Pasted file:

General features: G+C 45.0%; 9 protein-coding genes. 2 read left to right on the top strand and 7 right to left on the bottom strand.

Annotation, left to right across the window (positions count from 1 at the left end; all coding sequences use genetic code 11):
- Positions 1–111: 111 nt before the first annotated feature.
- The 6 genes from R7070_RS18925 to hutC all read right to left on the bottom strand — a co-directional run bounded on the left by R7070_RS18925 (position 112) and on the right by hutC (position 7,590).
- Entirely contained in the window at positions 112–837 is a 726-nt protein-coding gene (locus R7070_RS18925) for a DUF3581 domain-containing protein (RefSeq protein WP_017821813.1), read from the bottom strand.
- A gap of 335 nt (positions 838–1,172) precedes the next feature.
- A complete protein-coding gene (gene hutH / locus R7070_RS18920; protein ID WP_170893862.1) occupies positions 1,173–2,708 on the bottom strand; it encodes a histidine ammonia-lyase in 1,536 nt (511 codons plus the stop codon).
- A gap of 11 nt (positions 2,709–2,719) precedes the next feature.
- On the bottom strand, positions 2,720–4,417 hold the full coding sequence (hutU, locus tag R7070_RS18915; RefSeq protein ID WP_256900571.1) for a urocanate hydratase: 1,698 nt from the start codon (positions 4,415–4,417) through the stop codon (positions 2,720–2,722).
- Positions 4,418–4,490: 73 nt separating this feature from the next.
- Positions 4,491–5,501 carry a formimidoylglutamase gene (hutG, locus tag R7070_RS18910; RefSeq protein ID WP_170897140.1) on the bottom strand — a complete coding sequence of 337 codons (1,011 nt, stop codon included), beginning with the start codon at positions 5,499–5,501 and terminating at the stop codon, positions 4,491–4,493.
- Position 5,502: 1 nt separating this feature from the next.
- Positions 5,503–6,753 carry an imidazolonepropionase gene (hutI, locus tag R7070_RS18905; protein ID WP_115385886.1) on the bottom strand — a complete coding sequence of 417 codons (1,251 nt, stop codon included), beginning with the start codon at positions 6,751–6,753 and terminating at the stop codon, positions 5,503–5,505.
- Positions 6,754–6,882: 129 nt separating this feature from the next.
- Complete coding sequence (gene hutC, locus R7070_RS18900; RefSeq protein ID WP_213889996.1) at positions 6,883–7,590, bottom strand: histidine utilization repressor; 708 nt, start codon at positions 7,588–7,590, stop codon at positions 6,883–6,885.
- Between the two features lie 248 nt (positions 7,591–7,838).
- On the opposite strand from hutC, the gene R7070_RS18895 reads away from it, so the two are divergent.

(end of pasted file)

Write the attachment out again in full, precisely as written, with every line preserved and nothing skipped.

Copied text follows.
General features: G+C 45.0%; 9 protein-coding genes. 2 read left to right on the top strand and 7 right to left on the bottom strand.

Annotation, left to right across the window (positions count from 1 at the left end; all coding sequences use genetic code 11):
- Positions 1–111: 111 nt before the first annotated feature.
- The 6 genes from R7070_RS18925 to hutC all read right to left on the bottom strand — a co-directional run bounded on the left by R7070_RS18925 (position 112) and on the right by hutC (position 7,590).
- Entirely contained in the window at positions 112–837 is a 726-nt protein-coding gene (locus R7070_RS18925) for a DUF3581 domain-containing protein (RefSeq protein WP_017821813.1), read from the bottom strand.
- A gap of 335 nt (positions 838–1,172) precedes the next feature.
- A complete protein-coding gene (gene hutH / locus R7070_RS18920; protein ID WP_170893862.1) occupies positions 1,173–2,708 on the bottom strand; it encodes a histidine ammonia-lyase in 1,536 nt (511 codons plus the stop codon).
- A gap of 11 nt (positions 2,709–2,719) precedes the next feature.
- On the bottom strand, positions 2,720–4,417 hold the full coding sequence (hutU, locus tag R7070_RS18915; RefSeq protein ID WP_256900571.1) for a urocanate hydratase: 1,698 nt from the start codon (positions 4,415–4,417) through the stop codon (positions 2,720–2,722).
- Positions 4,418–4,490: 73 nt separating this feature from the next.
- Positions 4,491–5,501 carry a formimidoylglutamase gene (hutG, locus tag R7070_RS18910; RefSeq protein ID WP_170897140.1) on the bottom strand — a complete coding sequence of 337 codons (1,011 nt, stop codon included), beginning with the start codon at positions 5,499–5,501 and terminating at the stop codon, positions 4,491–4,493.
- Position 5,502: 1 nt separating this feature from the next.
- Positions 5,503–6,753 carry an imidazolonepropionase gene (hutI, locus tag R7070_RS18905; protein ID WP_115385886.1) on the bottom strand — a complete coding sequence of 417 codons (1,251 nt, stop codon included), beginning with the start codon at positions 6,751–6,753 and terminating at the stop codon, positions 5,503–5,505.
- Positions 6,754–6,882: 129 nt separating this feature from the next.
- Complete coding sequence (gene hutC, locus R7070_RS18900; RefSeq protein ID WP_213889996.1) at positions 6,883–7,590, bottom strand: histidine utilization repressor; 708 nt, start codon at positions 7,588–7,590, stop codon at positions 6,883–6,885.
- Between the two features lie 248 nt (positions 7,591–7,838).
- On the opposite strand from hutC, the gene R7070_RS18895 reads away from it, so the two are divergent.